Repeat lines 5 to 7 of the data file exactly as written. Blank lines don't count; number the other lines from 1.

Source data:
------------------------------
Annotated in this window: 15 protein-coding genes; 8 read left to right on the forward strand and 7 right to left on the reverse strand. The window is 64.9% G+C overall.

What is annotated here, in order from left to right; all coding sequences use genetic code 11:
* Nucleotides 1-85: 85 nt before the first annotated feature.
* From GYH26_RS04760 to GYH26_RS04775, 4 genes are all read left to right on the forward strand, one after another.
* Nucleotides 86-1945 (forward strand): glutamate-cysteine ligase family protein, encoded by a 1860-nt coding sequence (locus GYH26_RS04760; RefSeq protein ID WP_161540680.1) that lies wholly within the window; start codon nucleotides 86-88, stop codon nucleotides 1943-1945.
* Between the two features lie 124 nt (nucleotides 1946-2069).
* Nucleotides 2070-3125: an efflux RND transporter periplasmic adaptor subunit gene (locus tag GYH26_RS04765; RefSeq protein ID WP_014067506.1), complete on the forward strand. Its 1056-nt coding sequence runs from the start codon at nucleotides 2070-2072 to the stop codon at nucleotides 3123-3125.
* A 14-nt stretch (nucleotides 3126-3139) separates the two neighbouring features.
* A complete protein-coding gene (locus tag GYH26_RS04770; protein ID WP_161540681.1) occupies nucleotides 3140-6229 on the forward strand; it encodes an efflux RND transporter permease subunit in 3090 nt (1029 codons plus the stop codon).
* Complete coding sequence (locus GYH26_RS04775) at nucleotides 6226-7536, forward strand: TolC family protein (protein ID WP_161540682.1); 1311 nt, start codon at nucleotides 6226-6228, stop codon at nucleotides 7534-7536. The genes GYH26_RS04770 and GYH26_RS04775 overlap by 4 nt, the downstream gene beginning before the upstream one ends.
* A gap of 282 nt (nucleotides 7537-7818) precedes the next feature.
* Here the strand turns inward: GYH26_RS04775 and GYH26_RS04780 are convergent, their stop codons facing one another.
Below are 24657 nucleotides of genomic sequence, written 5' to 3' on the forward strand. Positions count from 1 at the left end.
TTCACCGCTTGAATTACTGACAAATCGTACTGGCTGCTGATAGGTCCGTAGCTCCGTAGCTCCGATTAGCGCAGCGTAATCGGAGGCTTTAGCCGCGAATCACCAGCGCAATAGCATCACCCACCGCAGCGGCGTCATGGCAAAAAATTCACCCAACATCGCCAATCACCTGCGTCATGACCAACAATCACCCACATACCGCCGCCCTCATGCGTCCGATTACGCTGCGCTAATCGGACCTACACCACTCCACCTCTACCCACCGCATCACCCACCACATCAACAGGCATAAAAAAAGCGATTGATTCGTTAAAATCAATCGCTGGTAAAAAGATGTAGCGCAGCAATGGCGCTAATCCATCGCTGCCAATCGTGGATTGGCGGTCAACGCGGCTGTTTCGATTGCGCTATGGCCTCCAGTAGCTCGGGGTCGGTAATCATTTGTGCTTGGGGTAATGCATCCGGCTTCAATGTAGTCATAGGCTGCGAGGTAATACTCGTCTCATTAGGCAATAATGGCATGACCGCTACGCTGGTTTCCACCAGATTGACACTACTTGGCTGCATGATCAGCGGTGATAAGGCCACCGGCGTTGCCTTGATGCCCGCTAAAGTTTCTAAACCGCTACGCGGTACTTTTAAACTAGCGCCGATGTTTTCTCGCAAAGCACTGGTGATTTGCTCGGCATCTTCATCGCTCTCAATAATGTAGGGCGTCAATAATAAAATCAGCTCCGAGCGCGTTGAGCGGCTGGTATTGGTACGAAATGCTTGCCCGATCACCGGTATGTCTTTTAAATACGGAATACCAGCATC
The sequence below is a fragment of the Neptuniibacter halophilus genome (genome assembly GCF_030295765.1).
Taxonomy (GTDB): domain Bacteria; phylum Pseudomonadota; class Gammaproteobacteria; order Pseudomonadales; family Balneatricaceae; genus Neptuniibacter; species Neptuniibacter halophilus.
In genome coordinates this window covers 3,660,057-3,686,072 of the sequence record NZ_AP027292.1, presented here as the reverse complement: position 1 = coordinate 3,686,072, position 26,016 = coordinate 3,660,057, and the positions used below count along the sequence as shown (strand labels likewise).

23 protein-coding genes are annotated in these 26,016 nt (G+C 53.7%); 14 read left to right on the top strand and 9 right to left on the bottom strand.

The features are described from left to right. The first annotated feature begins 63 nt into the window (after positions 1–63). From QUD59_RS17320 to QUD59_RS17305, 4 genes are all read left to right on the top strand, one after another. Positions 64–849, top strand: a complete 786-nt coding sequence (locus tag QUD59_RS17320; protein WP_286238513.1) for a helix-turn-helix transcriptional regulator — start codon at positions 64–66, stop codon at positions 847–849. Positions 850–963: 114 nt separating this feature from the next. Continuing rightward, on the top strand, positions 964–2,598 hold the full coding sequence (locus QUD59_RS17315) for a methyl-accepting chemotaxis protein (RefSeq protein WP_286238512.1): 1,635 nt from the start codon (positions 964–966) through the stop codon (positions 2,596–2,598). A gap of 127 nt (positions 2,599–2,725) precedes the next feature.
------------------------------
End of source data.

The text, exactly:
* Nucleotides 86-1945 (forward strand): glutamate-cysteine ligase family protein, encoded by a 1860-nt coding sequence (locus GYH26_RS04760; RefSeq protein ID WP_161540680.1) that lies wholly within the window; start codon nucleotides 86-88, stop codon nucleotides 1943-1945.
* Between the two features lie 124 nt (nucleotides 1946-2069).
* Nucleotides 2070-3125: an efflux RND transporter periplasmic adaptor subunit gene (locus tag GYH26_RS04765; RefSeq protein ID WP_014067506.1), complete on the forward strand. Its 1056-nt coding sequence runs from the start codon at nucleotides 2070-2072 to the stop codon at nucleotides 3123-3125.